Phiilippines economy to grow 6.4% this year – WB
Ted P. Torres (The Philippine Star) - January 7, 2016 - 9:00am

MANILA, Philippines - Philippine economic growth is forecast to slow to 5.8 percent in 2015 before recovering to 6.4 percent this year, the World Bank said in its latest report.

It said as growth would be sustained above six percent in the next two years, the Philippines would be able to grow an annual average of approximately 6.23 percent, maintaining its upward trajectory although at a slower pace.

In its Global Economic Prospects 2016 report, the World Bank cited the Philippines and Vietnam among the countries in East Asia with the strongest growth prospects.

“In the Philippines, growth is projected to firm to 6.4 percent in 2016, reflecting accelerated implementation of public-private partnership (PPP) projects and spending related to the May 2016 presidential election,” it said.

However, the World Bank cautioned the Philippines of the poor entry of foreign direct investments (FDIs). “FDI has lagged, partly owing to regulatory restrictions,” it said.

In 2010, FDI inflows into the Philippines amounted to $1.07 billion while those to Indonesia stood at $13.8 billion, almost 13 times more than those that went into the Philippines.

From 2011 to 2013, FDI inflows steadily moved up in the Philippines, from $2 billion (in 2011) to $3.86 billion (in 2013).

In Vietnam, growth is expected to expand at an average 6.3 percent in 2016-18. Contributing to the gains are rapid investment growth buoyed by robust confidence and FDI, consumption growth fueled by solid labor markets, and export growth as Chinese FDI projects in export industries come onstream.

On the revenue side, the World Bank said the Philippines needs to broaden its tax base as well as strengthen public revenue administration.

China has increased trade with most of East Asia to a critical point, practically unseating Japan as the main trading partner of the region.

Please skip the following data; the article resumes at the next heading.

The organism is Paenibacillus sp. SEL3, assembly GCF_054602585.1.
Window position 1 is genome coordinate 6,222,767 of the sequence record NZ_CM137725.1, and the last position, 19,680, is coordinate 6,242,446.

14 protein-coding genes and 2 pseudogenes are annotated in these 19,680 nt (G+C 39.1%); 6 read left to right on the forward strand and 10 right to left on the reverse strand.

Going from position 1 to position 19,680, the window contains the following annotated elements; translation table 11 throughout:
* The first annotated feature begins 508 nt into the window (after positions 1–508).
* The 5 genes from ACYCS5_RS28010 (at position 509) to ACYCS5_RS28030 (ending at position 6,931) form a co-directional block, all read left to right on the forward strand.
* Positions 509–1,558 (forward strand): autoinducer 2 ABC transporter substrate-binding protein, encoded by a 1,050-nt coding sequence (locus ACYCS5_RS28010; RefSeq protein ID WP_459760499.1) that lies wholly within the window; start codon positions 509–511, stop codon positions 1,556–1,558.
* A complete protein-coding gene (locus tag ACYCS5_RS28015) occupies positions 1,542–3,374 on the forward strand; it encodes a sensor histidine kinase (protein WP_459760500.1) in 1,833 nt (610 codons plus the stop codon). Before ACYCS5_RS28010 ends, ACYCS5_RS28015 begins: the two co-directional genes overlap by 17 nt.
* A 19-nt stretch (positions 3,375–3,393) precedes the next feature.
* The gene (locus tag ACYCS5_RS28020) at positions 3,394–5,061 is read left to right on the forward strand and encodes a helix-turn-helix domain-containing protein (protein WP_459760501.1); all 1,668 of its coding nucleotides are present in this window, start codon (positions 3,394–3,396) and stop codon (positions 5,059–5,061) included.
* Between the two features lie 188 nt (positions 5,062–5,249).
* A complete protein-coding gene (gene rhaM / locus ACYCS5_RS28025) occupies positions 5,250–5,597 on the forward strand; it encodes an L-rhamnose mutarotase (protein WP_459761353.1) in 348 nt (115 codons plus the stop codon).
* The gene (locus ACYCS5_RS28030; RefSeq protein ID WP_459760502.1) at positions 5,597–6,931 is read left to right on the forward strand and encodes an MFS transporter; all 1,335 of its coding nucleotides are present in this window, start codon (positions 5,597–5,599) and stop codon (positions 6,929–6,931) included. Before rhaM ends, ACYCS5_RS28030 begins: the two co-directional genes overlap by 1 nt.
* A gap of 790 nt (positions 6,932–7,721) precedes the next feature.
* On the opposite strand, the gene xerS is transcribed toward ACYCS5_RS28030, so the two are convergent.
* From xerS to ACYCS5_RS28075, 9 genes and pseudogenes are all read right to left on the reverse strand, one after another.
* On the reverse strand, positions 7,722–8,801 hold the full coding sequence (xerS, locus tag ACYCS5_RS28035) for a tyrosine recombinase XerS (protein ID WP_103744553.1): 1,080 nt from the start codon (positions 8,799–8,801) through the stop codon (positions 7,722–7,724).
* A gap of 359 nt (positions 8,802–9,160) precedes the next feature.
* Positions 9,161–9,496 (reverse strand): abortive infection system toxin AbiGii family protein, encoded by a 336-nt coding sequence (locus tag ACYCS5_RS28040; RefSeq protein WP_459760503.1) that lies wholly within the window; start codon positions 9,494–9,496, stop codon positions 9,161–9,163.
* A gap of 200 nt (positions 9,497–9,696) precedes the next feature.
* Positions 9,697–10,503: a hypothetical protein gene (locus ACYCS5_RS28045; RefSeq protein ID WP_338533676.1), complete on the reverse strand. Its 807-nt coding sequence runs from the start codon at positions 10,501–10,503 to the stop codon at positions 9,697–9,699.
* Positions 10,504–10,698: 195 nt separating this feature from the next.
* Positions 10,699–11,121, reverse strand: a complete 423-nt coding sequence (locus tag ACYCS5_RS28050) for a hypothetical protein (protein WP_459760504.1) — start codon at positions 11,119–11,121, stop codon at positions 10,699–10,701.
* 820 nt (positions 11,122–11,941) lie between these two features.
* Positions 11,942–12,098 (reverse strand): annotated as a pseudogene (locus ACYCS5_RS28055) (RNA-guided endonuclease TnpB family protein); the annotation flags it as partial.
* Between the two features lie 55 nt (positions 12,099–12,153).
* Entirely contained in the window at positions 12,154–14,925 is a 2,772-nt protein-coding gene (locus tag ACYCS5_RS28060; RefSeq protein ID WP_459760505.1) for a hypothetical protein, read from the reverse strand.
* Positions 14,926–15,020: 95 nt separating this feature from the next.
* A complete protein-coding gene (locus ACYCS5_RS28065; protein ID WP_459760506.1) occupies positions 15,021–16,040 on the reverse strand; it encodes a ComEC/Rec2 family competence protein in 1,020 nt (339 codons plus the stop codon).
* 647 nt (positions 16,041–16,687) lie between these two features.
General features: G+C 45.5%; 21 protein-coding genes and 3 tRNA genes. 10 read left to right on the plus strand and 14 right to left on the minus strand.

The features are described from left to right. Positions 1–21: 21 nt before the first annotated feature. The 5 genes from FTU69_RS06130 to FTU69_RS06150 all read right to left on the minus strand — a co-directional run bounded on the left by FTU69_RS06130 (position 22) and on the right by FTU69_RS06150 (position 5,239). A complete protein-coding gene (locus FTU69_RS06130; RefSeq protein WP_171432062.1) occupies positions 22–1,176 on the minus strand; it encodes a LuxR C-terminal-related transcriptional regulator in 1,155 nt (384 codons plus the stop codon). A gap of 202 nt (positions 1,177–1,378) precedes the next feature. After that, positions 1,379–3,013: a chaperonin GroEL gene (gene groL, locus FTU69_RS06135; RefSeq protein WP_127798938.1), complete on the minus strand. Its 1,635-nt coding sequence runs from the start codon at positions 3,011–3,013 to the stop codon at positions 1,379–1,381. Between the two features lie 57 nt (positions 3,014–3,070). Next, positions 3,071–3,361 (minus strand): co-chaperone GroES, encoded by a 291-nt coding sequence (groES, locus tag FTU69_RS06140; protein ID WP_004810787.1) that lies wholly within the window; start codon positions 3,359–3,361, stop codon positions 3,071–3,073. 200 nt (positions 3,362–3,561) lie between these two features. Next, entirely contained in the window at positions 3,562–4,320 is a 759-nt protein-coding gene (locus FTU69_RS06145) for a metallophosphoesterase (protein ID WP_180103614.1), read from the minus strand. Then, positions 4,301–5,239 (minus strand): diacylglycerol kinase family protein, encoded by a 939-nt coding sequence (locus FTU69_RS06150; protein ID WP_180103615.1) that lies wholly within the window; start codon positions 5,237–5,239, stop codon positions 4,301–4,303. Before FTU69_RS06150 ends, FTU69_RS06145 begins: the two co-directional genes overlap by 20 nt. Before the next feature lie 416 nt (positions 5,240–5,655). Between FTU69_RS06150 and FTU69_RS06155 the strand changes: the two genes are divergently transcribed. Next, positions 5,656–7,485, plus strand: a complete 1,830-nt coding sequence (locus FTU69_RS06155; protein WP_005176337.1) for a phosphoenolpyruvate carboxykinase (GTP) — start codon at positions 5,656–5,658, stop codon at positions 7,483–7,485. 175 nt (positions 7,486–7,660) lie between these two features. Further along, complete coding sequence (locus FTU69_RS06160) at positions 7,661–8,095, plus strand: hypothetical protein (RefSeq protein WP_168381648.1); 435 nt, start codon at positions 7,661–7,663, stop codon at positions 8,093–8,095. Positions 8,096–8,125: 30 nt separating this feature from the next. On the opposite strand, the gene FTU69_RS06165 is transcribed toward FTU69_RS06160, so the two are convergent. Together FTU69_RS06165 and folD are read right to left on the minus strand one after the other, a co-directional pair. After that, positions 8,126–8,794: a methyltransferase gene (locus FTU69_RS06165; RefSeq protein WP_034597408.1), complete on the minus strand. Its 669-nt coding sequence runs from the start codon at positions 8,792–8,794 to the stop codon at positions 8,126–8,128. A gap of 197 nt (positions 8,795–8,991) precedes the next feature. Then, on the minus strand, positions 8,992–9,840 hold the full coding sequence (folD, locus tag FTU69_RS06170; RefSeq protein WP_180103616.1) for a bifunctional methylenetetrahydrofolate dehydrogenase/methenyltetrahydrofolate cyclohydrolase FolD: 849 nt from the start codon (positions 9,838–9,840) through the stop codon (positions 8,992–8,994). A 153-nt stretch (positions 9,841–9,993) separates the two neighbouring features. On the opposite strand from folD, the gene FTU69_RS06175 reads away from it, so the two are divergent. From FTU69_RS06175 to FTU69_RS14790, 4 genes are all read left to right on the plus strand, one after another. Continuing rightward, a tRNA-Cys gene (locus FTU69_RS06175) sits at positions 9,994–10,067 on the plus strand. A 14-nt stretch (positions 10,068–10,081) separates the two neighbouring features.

China is now the largest trading partner for Australia, Hong Kong, Malaysia, Myanmar, New Zealand and Thailand. It represents the second-largest trading partner for Indonesia and Lao PDR, and the third largest for the Philippines.

Meanhile, growth in the East Asia and Pacific region slowed to an estimated 6.4 percent in 2015 from 6.8 percent the previous year, because of continued growth deceleration in China and in commodity exporters, including Indonesia and Malaysia.

“Despite the slowdown in commodity exporters, growth in the region excluding China was broadly flat (4.6 percent in 2015), thanks to strong performance in commodity importers, especially in Vietnam and the Philippines, and a moderate recovery in Thailand,” the report said.

East Asia and Pacific region is projected to slow to 6.3 percent in 2016, with China’s expansion expected to ease to 6.7 percent. The region, excluding China, is anticipated to see growth accelerate modestly in 2016 to 4.8 percent.

Slowing growth in China is expected to offset a modest pickup in growth among members of the Association of Southeast Asian Nations (Asean) this year.

The region is expected to benefit from the strengthening recovery in advanced economies, low energy prices, improved political stability, and continued favorable conditions in global financial markets, despite anticipated monetary policy tightening in the United States.

Growth in Indonesia is projected to pick up to 5.3 percent in 2016 from 4.7 percent, provided reforms are implemented to encourage investment and boost productivity.


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